Sunday, August 5, 2012

Closing thoughts

Our last week of MSBA was busy to say the least.  As we made final changes to our Think Tank presentations, I was also finishing up projects at work and tying up loose ends.  It was scary to think that once my internship was over, I'd have to start working the post-internship checklist (which no one ever wants to do).  But as intimidating as it is to become a professional, MSBA has been able to give me a leg up and prepare me for the real world.
Manhattan Sports Business Academy students
(Jacob Rubel & Alex Dougherty not pictured)

Our Wednesday (7/25) presentation night was fun, and all 4 groups (Fila, Gatorade, Deuce brand, Mission AthleteCare) had awesome ideas to bring to the table - however in the end Team Mission emerged victorious (we were told Think Tank bragging rights last forever. Thank goodness).  Our mentors also came to support us, which is awesome!  On Friday - sadly the last day of MSBA - we met at Brother Jimmy's for our closing ceremony (also during the opening ceremony of the Olympics).  There were a lot of emotions flying around but I think at the end all of us had a great time (I'm still lovin that Samson got the award for best hair).

I've learned so much over the past 8 weeks, both about the sports business industry, and about myself.  One thing that's great is that these experiences have taught me what I like and don't like, which is half the battle when you're pursuing a career in a field you have very little background with.  I hope that one day I'll be able to have a job that I love enough to no longer consider it work (even if it doesn't pay that much).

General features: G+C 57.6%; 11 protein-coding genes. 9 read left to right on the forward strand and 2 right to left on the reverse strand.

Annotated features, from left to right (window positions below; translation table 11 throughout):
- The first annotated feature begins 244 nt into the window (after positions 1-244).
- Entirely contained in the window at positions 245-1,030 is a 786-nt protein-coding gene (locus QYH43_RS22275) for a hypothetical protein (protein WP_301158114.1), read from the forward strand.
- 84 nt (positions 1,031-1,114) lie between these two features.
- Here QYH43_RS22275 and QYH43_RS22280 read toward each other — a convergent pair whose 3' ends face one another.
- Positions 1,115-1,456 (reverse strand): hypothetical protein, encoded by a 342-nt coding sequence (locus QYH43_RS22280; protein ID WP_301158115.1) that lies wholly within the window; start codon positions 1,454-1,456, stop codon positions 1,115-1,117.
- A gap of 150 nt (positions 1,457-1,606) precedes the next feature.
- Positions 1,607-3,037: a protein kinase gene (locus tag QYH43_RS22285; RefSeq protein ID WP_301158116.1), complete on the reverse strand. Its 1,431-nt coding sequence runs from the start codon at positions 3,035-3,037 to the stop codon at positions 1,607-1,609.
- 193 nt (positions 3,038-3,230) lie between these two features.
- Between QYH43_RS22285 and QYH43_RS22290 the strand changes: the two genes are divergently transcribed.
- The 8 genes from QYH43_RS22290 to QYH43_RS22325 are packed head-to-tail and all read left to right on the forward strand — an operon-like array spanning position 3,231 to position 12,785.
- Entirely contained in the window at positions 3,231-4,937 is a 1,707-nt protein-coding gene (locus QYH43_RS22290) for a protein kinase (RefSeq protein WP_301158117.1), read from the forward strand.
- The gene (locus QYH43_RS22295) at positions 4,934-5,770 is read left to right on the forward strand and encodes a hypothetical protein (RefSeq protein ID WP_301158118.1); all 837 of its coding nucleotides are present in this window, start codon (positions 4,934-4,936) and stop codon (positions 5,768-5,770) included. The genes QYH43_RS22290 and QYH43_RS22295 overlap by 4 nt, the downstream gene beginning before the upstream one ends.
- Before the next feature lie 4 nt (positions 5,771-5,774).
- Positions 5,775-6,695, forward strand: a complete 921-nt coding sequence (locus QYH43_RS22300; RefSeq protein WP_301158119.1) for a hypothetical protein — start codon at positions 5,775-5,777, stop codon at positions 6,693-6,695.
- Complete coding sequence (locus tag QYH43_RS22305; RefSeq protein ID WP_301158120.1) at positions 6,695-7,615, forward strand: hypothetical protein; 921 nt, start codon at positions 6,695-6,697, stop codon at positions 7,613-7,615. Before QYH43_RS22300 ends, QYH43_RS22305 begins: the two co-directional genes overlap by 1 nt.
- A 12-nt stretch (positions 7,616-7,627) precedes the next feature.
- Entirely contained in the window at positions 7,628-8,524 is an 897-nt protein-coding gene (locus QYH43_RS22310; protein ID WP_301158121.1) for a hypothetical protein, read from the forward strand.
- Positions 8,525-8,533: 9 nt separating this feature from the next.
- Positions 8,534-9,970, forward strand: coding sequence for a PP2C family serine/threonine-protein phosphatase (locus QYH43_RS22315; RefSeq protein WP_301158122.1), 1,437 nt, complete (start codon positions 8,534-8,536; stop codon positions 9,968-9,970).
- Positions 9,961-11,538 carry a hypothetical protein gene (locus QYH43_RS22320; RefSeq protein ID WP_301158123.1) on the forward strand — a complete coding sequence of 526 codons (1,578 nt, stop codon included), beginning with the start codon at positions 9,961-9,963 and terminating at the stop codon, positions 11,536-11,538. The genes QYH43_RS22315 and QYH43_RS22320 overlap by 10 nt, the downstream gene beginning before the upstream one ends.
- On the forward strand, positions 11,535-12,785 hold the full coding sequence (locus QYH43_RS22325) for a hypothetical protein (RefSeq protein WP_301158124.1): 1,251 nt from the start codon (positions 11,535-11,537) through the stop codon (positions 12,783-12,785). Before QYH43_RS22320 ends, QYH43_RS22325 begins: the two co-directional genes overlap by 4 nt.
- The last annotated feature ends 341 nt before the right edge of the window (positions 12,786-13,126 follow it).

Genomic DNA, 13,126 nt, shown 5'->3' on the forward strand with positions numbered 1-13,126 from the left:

Corny as it sounds, I like making new friends, and for me, being able to create those relationships through MSBA is almost better than all the speakers we listened to, or the networking we did.  They always say "friendships last a lifetime," so honestly there is nothing better than the fact that I can call myself a member of MSBA's inaugural class of 2012.

And of course, huge thanks should be given to the MSBA team: Ben, David, Brandon, Mech, Rachel, MB, and all the mentors.  None of this could have happened without them, and they worked so hard to create the best program possible for us.  It definitely wasn't easy to start something like this, so we appreciate all they did to give us the opportunities!

Here's a video of some of our MSBA moments :)

Tuesday, July 24, 2012

The Yes Man

Knowing that my stay in New York could be limited to the eight weeks that MSBA has scheduled for me, my goal was to take advantage of every opportunity that arose. With that, I’m proud to say that I did not miss a guest speaker or a trip to a company during the entire MSBA program. 

Outside all of the programming that MSBA has given me, as mentioned in my previous posts, I work at Platinum Rye Entertainment doing any and every type of research possible. I’ve done my best to seize every opportunity to be on the phone calls and email chains that come in and out of my office on a daily basis. Since the month of July, I have had the opportunity to sit down with my boss on a daily basis to review what he has done during the day, so I can see the day to day business from a higher level.

To take advantage of something is to not only doing the task, but to execute that task to its fullest extent and get the most out of it possible. As stated, I’ve done my best to do that with MSBA’s activities and with my internship, but I’ve tried to do it on another level that all of our speakers have talked about: relationships. From the day we moved into the dorms, I made sure to create long lasting relationships with everyone apart of MSBA. Going out in New York with my new friends has been a must every chance I could to make sure that I got 24 hours out of my day. Mech, MB, Brandon, and I even made it to a taping of the Daily Show with John Stewart last week.

Erik Zelman